The site received 1.5 t/ha of lime in 2006 in an effort to increase pH. However, research has shown that surface applied lime usually takes four to seven years to treat subsurface acidity. Mechanical incorporation is one of the methods being used to speed up the process. To gain weed control and lime incorporation in one pass the farmer wanted to determine the effect of mouldboard ploughing. The mouldboard ploughing does a great job at getting lime to depth however; the spreading of lime on the topsoil does not ameliorate to depth. Therefore the host farmer wanted to determine which is more effective; offset discs repairing just the top 10cm or offsets following mouldboard ploughing to create a better soil profile to depth.

The trial was mouldboard ploughed on the 12th June 2012 using a 3 board Kvernerland plough which was 1m wide. The site received 63mm of rain in the previous 7 days, allowing the soil profile to wet down to at least 30cm the required depth for an effective inversion.

Mouldboard ploughing inverts the soil by burying the topsoil and brings the subsoil to the surface. On soils with acidity at depth this creates an acidic topsoil. In an effort to overcome this, the grower added another 1.5 t/ha of lime and 0.5 t/ha of dolomite which was then incorporated with offset discs in 2015. The offset discs ensured the lime was incorporated through the top soil.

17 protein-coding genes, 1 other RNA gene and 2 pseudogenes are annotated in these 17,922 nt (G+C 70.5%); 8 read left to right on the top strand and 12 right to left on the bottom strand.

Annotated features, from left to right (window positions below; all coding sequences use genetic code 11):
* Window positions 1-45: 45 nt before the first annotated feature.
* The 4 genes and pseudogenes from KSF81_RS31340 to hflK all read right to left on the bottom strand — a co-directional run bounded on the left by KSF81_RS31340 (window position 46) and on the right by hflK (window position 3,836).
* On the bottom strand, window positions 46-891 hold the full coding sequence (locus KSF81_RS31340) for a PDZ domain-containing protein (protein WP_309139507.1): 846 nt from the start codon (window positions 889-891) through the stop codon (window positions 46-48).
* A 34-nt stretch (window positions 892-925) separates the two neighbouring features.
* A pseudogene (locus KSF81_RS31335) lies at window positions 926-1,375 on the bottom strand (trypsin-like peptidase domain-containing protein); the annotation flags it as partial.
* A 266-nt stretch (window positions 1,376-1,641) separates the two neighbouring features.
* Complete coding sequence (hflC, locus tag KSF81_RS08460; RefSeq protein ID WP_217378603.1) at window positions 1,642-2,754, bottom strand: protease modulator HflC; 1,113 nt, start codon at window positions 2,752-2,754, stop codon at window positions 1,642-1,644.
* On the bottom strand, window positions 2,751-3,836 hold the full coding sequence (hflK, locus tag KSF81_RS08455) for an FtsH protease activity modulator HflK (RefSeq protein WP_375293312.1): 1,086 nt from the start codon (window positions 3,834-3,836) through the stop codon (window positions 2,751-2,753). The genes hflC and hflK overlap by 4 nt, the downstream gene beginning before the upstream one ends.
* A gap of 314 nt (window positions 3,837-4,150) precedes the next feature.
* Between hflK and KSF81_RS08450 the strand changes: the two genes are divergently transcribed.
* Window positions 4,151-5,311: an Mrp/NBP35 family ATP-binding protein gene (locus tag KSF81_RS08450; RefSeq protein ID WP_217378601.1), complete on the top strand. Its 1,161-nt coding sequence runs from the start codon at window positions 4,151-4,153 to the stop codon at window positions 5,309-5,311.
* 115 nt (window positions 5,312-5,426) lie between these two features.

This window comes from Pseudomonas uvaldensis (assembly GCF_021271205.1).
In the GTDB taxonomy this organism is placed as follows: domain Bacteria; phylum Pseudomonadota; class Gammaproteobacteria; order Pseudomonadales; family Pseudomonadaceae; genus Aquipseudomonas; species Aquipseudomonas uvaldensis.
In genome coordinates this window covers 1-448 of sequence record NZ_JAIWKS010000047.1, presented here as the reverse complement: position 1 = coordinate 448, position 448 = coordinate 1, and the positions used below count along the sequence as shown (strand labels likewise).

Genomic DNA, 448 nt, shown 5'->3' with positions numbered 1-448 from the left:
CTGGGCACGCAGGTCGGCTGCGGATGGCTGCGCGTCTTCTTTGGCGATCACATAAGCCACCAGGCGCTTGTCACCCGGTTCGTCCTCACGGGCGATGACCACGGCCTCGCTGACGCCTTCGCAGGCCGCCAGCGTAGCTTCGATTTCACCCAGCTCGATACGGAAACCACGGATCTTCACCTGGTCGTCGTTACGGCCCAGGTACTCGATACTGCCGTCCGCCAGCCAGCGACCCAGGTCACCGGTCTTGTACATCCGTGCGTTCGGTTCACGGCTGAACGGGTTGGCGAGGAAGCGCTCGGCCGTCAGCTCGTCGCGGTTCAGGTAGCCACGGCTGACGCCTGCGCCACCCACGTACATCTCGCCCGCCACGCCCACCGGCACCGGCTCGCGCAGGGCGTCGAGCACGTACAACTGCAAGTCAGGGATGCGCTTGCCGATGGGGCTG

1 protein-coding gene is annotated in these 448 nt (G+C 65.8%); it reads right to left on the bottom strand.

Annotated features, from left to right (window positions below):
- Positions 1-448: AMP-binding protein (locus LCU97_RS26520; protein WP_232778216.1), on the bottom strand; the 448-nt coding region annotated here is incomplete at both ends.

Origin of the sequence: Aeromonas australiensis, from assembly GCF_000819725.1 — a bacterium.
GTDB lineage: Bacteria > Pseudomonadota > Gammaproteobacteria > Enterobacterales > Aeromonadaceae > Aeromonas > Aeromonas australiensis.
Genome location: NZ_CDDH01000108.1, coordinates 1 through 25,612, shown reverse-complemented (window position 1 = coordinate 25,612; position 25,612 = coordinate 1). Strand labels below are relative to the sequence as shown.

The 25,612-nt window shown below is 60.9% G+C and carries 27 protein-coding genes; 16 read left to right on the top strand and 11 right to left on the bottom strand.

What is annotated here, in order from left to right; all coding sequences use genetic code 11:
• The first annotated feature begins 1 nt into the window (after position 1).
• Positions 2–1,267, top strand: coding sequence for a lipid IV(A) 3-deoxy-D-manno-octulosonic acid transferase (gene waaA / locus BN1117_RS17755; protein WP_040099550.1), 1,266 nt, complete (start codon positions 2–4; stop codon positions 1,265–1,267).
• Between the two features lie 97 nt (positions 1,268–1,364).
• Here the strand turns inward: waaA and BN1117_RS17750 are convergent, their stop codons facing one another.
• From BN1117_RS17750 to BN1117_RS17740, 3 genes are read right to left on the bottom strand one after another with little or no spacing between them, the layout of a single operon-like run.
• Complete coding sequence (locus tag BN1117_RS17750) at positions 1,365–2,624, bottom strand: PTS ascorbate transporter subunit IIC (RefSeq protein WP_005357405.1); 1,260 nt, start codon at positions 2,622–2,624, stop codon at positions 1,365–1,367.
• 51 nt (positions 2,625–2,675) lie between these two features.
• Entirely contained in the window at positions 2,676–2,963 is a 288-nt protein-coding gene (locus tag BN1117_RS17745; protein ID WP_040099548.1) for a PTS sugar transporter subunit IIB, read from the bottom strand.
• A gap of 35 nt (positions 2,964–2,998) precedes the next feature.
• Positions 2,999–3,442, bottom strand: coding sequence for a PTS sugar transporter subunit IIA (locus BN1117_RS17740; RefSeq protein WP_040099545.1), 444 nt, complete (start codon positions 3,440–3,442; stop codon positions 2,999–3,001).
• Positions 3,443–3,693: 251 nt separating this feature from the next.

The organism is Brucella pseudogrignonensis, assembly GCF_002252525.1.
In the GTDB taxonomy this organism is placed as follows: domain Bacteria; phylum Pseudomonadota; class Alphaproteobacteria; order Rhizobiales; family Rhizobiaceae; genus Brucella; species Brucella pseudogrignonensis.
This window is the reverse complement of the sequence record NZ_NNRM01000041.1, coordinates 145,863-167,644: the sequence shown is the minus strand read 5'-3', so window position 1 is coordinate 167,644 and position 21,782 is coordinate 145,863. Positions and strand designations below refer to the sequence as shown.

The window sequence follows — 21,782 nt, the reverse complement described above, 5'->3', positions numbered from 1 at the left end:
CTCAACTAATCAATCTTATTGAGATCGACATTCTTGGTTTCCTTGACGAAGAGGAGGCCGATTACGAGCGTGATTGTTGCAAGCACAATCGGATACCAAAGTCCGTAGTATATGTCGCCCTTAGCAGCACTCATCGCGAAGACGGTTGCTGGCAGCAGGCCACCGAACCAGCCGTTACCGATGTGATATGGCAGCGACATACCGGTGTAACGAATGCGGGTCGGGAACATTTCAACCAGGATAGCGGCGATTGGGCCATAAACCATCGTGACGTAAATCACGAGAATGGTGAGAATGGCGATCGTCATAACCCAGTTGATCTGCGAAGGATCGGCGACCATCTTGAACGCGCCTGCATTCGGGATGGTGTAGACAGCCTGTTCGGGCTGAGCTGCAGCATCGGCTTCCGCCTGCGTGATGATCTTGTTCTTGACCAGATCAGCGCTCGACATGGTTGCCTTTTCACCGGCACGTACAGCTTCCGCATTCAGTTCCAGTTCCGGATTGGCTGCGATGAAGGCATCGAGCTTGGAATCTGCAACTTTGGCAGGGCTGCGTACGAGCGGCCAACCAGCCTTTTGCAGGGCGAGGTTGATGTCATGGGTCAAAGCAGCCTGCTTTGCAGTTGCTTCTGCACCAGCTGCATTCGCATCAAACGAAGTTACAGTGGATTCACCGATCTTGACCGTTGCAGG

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Figure 3: Implementing demonstration 1 at the Hunt property 2010.

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Figure 4: Demonstration site 2 on the Hunt property November 2014 (spaded plot).

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Figure 5: Implementing demonstration 2 on the Cail property 2012.

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Figure 6: Demonstration site 2 on the Cail property in 2015 (ouldboard plots are not germinated).

This project is supported by the Liebe Group and the Northern Agricultural Catchments Council, through funding from the Australian Government’s National Landcare Programme.